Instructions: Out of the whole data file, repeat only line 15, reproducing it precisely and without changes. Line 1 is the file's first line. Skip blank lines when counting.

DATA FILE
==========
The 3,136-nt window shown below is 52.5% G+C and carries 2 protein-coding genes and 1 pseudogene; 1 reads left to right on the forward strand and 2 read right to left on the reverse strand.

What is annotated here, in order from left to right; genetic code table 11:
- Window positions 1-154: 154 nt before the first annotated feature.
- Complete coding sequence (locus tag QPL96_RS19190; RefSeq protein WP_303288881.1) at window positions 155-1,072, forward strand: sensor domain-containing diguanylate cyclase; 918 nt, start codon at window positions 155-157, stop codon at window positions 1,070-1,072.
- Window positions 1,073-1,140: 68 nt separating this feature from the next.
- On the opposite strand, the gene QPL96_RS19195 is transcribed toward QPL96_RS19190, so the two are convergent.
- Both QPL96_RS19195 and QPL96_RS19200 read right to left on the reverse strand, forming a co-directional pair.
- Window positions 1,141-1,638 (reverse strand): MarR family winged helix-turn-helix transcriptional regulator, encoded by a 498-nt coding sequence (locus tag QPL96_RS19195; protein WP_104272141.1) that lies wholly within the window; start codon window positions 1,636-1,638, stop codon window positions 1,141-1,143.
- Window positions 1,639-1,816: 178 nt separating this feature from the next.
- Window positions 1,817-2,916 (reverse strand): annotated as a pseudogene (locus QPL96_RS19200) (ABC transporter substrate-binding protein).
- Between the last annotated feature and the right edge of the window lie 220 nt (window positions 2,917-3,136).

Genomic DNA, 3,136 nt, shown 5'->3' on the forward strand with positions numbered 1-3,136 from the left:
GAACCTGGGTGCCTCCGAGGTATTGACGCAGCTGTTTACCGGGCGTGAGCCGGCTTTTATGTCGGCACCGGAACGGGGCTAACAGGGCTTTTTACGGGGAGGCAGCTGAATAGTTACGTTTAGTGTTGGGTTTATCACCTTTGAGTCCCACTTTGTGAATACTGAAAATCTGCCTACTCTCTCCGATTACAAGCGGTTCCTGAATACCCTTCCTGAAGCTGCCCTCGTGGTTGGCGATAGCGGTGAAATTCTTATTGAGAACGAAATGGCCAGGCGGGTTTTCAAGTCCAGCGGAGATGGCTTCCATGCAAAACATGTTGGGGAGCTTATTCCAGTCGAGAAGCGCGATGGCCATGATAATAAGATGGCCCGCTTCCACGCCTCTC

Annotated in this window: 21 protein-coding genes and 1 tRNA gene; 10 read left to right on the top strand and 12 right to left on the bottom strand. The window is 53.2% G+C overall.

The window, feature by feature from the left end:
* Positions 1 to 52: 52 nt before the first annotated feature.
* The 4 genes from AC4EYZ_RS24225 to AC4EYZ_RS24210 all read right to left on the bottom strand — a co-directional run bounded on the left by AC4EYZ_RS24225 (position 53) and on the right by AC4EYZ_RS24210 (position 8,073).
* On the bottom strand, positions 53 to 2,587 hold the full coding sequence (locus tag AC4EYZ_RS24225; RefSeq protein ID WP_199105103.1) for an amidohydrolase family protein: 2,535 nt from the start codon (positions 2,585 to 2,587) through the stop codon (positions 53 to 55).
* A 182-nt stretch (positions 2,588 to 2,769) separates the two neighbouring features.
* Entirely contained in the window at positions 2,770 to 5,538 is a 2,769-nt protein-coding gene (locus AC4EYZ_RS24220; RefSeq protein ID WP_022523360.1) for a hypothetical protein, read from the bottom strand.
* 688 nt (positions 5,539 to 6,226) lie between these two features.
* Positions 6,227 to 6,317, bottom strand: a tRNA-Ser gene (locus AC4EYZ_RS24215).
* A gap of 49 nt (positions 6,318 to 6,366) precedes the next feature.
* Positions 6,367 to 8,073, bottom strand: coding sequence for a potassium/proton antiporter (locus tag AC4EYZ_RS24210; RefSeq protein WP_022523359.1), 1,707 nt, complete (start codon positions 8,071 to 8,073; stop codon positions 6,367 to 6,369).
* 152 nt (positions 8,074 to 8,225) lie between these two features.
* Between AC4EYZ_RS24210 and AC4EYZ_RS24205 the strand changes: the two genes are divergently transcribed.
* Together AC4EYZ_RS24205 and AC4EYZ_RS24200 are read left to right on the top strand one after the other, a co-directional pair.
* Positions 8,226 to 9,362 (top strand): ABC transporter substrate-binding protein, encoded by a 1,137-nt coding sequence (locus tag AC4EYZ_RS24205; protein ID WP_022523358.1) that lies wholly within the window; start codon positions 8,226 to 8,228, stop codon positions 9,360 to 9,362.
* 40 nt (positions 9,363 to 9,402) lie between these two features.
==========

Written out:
The window, feature by feature from the left end: